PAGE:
If it’s the 2nd Tuesday in September, then it’s Widecombe Fair ….. every year.

The DPA had its usual presence, near the Main Ring.

There is a lot involved with the fair – the first order of the day is to make sure that the DPA stand is set up and presented as temptingly as we can make it, to attract interest from the people passing by.  Also, we keep fairly busy and there are parts of the fair that we don’t normally see – on the village green, for instance, or even all parts of the main field that we are in!  This means there are events that this blog doesn’t encompass – the beer tent and folk music are scheduled in the programme to run up to midnight!

 

Widecombe School Maypole Dancing

10.00 am – First event in Ring 5 – Widecombe Primary School Maypole Dancing

 

The programme lists five display rings, although Rings 1 – 3 are formed by dividing up the Main Ring with tape fences, this is so as to include all the listed activities, although the divisions are removed during the day. Ring 4 is at the bottom of the field, under the trees.  This is where sheep and cattle are housed, shown and judged. Ring 5 was close to where we were, at the top of the main field. This is for dog shows, Morris dancing, children’s races and events, dog and duck demonstrations, dog agility, etc, and towards the end of the day – bale tossing and tug-of-war (this is scheduled in the programme at 1900, i.e. 7 pm).

 

Early bird card seller!

Early bird card seller!

 

One of the DPA’s most popular sales items is the Christmas cards – and there is one volunteer who spends most of the day actively promoting these!

 

Main Ring crowd waiting for the Dog & Duck Display

Main Ring crowd waiting for the Dog & Duck Display

 

I haven’t mentioned the weather yet, and I could leave it like that! It was not a great day for weather, although it didn’t really rain.  It was grey and mist can be seen in some photographs.  At least, there were brighter periods (of dull) at times through the day.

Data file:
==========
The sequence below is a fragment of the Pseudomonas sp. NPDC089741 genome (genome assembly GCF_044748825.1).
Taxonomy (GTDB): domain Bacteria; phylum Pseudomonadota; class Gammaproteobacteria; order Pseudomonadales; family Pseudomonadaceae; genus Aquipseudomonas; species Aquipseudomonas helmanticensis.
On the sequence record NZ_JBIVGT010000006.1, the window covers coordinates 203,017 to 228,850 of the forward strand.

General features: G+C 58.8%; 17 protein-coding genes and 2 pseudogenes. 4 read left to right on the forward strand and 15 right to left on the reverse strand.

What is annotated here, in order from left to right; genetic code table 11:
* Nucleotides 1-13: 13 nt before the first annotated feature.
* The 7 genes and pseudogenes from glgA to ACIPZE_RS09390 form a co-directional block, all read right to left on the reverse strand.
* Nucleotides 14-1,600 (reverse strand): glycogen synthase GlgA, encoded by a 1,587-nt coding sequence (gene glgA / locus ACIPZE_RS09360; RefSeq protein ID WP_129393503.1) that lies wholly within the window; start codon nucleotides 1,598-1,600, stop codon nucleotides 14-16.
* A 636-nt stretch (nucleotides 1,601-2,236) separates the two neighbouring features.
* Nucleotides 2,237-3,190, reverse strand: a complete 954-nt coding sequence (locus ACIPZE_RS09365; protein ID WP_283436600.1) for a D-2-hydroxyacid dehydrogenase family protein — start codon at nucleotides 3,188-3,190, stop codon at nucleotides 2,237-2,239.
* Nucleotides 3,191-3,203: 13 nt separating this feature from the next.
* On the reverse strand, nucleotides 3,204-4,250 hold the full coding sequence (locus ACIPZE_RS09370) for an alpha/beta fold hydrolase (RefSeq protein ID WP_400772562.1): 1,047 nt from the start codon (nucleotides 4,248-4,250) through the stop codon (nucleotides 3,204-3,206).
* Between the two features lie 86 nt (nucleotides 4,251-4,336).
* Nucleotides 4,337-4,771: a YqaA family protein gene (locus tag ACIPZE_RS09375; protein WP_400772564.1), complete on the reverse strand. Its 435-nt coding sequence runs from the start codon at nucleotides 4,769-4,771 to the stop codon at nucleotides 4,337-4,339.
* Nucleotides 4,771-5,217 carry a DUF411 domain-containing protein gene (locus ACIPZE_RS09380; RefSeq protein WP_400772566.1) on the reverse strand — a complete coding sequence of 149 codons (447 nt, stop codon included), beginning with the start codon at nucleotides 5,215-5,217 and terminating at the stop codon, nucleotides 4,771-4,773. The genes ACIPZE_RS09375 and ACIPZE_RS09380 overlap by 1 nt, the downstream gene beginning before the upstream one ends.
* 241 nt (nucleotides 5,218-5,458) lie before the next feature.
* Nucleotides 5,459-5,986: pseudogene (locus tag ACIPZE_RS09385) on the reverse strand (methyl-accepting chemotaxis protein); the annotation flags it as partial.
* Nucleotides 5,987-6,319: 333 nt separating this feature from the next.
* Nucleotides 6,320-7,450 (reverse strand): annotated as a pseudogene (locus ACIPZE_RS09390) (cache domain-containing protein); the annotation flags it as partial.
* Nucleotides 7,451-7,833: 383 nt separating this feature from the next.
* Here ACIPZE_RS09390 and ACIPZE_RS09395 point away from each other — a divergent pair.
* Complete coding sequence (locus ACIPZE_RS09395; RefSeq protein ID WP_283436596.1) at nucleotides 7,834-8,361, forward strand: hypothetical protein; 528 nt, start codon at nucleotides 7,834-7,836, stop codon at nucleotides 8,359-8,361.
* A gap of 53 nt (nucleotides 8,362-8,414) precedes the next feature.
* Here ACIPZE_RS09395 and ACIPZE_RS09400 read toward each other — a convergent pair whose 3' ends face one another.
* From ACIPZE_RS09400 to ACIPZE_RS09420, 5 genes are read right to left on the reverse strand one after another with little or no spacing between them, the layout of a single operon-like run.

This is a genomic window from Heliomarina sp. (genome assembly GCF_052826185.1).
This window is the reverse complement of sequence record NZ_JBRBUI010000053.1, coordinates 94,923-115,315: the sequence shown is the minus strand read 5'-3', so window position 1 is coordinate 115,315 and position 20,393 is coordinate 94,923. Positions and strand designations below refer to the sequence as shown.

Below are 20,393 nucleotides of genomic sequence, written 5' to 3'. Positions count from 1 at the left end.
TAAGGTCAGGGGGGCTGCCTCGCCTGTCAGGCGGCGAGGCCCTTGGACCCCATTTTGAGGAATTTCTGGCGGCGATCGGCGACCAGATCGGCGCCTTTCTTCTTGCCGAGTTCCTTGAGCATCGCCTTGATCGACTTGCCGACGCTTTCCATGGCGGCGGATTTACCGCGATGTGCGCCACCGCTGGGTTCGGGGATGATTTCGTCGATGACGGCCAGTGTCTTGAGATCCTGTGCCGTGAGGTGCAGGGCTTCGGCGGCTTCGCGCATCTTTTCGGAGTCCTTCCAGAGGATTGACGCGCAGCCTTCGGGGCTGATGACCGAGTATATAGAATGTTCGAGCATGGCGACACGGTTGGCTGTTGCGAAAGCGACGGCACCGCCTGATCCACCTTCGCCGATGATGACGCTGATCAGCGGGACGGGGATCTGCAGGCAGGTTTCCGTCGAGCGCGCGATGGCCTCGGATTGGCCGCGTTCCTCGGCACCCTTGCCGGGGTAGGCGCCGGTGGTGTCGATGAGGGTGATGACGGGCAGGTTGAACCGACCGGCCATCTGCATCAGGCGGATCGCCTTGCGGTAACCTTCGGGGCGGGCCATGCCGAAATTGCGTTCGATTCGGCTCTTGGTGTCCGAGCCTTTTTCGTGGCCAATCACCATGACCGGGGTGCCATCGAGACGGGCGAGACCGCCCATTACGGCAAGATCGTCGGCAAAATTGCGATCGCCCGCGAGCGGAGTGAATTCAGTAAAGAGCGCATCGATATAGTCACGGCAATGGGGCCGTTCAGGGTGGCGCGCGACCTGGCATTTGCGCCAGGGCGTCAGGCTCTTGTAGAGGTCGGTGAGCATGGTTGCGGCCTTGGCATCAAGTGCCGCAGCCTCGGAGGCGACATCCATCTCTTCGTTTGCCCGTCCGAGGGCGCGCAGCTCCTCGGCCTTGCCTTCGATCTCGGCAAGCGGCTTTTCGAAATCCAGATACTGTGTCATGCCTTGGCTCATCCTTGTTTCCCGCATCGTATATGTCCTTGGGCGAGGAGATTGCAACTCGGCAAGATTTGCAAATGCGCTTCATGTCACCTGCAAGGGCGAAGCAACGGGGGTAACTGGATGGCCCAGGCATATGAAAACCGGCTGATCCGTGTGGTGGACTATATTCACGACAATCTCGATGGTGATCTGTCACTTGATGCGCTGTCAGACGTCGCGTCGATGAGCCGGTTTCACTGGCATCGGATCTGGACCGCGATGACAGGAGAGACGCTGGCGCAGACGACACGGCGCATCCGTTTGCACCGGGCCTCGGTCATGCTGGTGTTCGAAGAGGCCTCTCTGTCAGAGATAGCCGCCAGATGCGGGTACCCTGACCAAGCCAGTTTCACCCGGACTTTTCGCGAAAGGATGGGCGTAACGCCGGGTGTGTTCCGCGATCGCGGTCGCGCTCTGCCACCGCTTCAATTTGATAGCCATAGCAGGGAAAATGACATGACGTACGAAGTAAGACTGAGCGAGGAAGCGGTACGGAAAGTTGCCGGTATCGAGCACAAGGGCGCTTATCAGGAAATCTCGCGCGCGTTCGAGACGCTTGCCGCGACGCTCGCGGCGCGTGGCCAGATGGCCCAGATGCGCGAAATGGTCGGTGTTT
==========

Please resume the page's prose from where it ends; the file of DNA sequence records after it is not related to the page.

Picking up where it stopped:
Model traction engine

Model traction engine

 

The traction engine above was very near to where we were – and I believe it led the parade of machinery – as it did in 2017.

 

 

Traction engine detail

Traction engine detail

 

The top plaque states: Chas Burrell & Sons Ltd,, Manufacturers, Thetford, England, No. 2644.  The lower plaque: Burrell’s Patent Compound Engine.  I have an interest in traction engines from my childhood when my father used to hire one to come and pass hot steam through piled-up soil in his greenhouses to sterilise it against Botritis, or grey mould, that could ruin a crop of tomatoes.

 

Mid-morning snack queues

Mid-morning snack queues

 

The presence of the church towers says that this can only be Widecombe …..

 

The tower of the Church of St. Pancras, Widecpmbe

The tower of the Church of St. Pancras, Widecombe

 

The Church of St. Pancras, Widecombe, is so impressive for a moorland church that it is known as the Cathedral of the Moor.

 

Another crowd photo, with Ring 5 on the right

Another crowd photo, with Ring 5 on the right

 

 

 

Dartmoor Magazine

Dartmoor Magazine

 

Dartmoor Magazine is another regular display at Widecombe Fair.

 

Vintage Austin 7 cars

Vintage Austin 7 cars

 

I never realised there could be so many red Vintage Austin 7’s …..

 

Vintage Austin 7 cars

Vintage Austin 7 cars